A fat droplet-laden tubercle bacillus in a patient's sputum
Many tuberculosis bacteria shield themselves in protective fat, which may keep them safe as they pass from person to person, research shows.
The UK finding may eventually lead to new treatments for the disease, which currently requires a six-month course of antibiotics.
It may also shed light on why efforts to combat TB, are increasingly being undermined by drug resistance.
The study appears in the journal Public Library of Science Medicine.
TB kills two million people around the world each year, and efforts to combat the disease have been stymied by the fact that scientists know very little about the life cycle of the bacterium which causes it.
The bacterium which causes the disease is also mutating to neutralise current drug therapies.
Researchers at the University of Leicester and St Georges, University of London, analysed all the genes active in TB samples taken from infected patients.
The researchers found that, unlike TB bacteria growing in test tubes, many of the bugs in sputum are loaded with fat droplets.
They appear to be an inert, non-growing state, which might help them better to survive the adverse conditions they are likely to encounter during person-to-person transmission.
Kills two million people globally each year
Caused by Mycobacterium tuberculosis, bacteria that are spread in airborne droplets when people with the disease cough or sneeze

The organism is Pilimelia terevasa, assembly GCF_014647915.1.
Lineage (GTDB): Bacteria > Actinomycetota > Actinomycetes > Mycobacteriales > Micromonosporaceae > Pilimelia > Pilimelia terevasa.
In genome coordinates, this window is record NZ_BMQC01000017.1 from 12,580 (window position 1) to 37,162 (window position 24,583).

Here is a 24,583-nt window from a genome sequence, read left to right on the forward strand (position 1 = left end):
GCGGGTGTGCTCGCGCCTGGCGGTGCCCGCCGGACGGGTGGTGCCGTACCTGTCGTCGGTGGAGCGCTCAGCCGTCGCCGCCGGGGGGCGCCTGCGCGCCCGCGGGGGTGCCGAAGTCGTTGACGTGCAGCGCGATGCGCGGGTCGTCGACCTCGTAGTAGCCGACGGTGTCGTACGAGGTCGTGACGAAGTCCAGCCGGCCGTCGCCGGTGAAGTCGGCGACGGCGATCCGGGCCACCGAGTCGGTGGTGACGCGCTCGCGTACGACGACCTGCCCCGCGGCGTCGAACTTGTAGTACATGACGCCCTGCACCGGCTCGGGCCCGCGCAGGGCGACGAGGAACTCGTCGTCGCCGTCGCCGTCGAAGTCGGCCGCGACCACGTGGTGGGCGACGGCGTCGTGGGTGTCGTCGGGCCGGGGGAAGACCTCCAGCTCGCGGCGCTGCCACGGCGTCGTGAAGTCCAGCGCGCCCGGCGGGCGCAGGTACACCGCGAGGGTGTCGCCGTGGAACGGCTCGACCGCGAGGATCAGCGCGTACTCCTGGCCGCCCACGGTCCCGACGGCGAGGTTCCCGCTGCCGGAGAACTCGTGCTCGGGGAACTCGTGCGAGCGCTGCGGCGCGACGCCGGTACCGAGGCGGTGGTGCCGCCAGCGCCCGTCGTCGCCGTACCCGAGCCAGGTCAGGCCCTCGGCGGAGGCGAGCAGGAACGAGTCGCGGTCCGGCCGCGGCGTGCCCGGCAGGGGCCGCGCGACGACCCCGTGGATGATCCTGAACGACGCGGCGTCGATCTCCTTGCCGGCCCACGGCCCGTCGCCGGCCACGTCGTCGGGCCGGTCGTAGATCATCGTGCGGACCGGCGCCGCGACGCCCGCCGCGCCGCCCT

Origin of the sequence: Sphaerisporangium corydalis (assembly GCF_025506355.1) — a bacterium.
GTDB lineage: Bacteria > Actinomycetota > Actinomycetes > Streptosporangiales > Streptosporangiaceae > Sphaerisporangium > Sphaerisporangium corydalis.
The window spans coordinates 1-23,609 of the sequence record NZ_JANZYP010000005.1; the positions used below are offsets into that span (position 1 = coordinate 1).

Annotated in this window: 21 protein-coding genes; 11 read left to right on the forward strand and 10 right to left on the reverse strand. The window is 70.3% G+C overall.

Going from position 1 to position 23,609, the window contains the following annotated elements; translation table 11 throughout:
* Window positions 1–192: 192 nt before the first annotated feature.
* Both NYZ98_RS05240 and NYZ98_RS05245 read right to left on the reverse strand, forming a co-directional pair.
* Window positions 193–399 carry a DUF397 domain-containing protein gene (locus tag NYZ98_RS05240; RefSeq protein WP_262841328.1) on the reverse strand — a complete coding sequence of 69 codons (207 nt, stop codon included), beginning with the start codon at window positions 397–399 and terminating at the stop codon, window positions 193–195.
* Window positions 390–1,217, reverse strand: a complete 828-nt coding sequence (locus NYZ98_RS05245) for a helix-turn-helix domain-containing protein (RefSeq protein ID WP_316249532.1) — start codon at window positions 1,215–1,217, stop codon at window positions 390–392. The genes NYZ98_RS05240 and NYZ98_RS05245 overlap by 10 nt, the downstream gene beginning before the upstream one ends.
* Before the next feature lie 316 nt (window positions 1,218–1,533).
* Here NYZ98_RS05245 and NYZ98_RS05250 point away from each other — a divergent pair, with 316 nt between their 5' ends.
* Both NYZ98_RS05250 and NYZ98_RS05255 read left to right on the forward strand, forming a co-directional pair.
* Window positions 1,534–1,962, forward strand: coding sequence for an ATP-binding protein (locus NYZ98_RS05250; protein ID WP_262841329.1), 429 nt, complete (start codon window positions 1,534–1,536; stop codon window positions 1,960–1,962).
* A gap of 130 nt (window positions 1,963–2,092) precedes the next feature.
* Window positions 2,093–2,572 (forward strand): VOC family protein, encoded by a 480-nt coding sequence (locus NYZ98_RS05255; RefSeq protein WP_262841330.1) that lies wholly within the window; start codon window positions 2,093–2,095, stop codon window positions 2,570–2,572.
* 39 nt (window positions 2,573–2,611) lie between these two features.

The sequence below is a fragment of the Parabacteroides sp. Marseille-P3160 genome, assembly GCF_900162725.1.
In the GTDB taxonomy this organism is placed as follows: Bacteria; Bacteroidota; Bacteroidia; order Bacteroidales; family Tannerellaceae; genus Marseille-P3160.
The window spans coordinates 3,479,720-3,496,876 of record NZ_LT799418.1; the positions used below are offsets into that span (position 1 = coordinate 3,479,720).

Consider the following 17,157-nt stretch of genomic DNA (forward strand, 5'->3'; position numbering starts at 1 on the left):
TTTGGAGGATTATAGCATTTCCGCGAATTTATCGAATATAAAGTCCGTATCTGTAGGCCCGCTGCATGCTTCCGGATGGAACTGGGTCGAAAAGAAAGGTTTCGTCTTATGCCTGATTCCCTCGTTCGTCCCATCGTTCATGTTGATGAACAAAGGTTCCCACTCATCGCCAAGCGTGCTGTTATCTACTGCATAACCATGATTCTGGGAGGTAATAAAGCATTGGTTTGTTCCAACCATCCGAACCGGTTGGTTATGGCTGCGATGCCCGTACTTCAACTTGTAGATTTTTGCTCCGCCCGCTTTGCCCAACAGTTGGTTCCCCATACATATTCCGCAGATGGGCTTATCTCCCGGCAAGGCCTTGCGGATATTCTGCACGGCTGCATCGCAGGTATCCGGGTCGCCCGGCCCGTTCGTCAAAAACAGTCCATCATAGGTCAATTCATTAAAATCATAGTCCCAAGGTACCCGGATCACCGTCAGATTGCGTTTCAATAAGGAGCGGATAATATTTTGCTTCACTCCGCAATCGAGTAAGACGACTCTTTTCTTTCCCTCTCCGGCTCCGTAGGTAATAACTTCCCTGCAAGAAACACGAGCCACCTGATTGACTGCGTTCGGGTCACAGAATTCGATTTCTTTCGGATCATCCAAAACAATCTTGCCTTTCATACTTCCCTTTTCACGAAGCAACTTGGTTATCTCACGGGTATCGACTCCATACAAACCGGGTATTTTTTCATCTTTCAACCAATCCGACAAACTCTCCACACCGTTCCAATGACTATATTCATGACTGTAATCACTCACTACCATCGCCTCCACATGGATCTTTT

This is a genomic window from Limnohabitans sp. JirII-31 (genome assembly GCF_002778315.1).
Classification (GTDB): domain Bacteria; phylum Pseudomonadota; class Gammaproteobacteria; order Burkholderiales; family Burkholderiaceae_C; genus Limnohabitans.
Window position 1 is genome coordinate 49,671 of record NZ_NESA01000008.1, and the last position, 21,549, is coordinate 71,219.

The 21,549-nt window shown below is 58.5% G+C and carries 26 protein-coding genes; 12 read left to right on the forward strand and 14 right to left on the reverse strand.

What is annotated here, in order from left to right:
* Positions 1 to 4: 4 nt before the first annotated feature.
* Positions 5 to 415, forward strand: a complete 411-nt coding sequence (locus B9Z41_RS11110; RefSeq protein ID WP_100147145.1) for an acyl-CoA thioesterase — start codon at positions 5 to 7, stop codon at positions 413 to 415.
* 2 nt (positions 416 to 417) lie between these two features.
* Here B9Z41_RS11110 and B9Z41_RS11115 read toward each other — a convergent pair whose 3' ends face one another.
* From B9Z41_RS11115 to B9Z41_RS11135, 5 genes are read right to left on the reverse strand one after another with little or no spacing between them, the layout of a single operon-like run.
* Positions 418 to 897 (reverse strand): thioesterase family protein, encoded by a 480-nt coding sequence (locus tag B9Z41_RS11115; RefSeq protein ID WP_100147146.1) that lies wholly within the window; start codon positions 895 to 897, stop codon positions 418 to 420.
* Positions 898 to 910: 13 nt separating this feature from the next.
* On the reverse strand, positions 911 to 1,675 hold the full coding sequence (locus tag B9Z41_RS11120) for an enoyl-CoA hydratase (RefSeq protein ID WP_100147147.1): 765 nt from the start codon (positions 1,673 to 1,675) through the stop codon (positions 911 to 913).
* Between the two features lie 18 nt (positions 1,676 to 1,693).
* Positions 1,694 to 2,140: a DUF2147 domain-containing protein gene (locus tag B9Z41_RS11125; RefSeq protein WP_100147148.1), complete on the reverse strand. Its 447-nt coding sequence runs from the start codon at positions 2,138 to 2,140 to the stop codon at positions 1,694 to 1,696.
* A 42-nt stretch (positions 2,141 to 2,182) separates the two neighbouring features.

Symptoms include a persistent cough, weight loss, and night sweats
Diagnostic tests include chest X-rays, the tuberculin skin test, and sputum analysis
Can be cured by taking several powerful antibiotics for several months
The discovery may explain why TB patients require a long course of treatment before they cease to pose an infection risk to others.
It had been thought that all bacteria contained in infected sputum was released from infected areas of the lungs, and while highly infectious, might also be vulnerable to attack by drugs.
Lead researcher Professor Barer, from Leicester, said: "These surprising findings have opened the door for us to develop new ways to stop TB from spreading and to treat it more effectively.
"We hope that our new ability to monitor these sleepy and resistant bacteria in sputum will enable us to treat the disease more quickly."
Professor Philip Butcher, from St George's, said: "This work forms the foundation to develop a new drug that works effectively against these fat and lazy bacteria."
Dr John Moore-Gillon, of the British Lung Foundation, which co-funded the study, said: "This research helps us understand just why the TB bug is an extremely tough cookie built to survive.
"It adds to our knowledge of why TB bacteria are so difficult to eradicate from the body and why drug resistant strains develop."
Professor Peter Ormerod, a respiratory expert at Blackburn Royal Infirmary, agreed the research raised the prospect of new drugs which could combat TB more quickly.
He said some TB bacteria were already known to be latent, but they tended to remain in the body's tissues, often within specialised immune system cells, rather than be coughed out in the sputum.